Consequently, Sections 6. However, if possible, we recommend waiting to cover Chapter 6 entirely until after the material in Sections 4. Instructors can substitute material on discrete dynamics Chapter 8 for Laplace transforms. A course for students with a strong background in physics might involve more of Chapter 5, including a treatment of systems that are Hamiltonian Section 5. A course geared toward applied mathematics might include a more detailed discussion of numerical methods Chapter 7.
We have sample syllabi contributed by users at various institutions as well as information about workshops and seminars dealing with the teaching of differential equations. We also maintain a list of errata. Solution Builder, available Copyright Cengage Learning. PREFACE xi to instructors who have adopted the text for class use, creates customized, secure PDF copies of solutions matched exactly to the the exercises assigned for class.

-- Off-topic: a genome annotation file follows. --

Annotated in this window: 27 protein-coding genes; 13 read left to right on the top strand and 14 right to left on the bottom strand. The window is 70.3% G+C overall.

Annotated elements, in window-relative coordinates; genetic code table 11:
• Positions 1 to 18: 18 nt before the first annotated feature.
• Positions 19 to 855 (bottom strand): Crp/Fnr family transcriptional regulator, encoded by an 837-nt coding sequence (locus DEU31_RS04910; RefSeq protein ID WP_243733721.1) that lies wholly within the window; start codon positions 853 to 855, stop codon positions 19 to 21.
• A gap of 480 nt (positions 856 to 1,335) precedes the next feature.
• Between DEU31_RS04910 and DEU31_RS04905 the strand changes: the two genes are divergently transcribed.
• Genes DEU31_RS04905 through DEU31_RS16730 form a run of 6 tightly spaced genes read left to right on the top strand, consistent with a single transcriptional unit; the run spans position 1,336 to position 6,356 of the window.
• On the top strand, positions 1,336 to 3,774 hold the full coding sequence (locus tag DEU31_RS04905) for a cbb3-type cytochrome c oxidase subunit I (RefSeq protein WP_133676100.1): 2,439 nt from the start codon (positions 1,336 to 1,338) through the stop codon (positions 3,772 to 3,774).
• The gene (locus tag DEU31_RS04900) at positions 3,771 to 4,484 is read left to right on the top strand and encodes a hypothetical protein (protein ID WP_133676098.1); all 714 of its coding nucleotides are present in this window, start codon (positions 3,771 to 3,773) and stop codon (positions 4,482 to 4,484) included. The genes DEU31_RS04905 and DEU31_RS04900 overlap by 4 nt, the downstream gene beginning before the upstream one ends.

The goal of that project was to rethink the traditional, sophomore-level differential equations course. We are especially thankful for that support. Paul Blanchard Robert L. For this edition, we owe particular thanks to one individual, Brian Persaud. Over the course of almost two years, he was there when we needed him.
He basically did all of the production work that was done at Boston University. He researched countless topics and gave us valuable feedback at every step in the process.
Thanks, Brian. Doug Wright on the second edition, Sebastian Marotta and Dan Look on the third edition, Brian has left his mark on the text in many positive ways.
We also had help with the graphics programming from Nick Benes.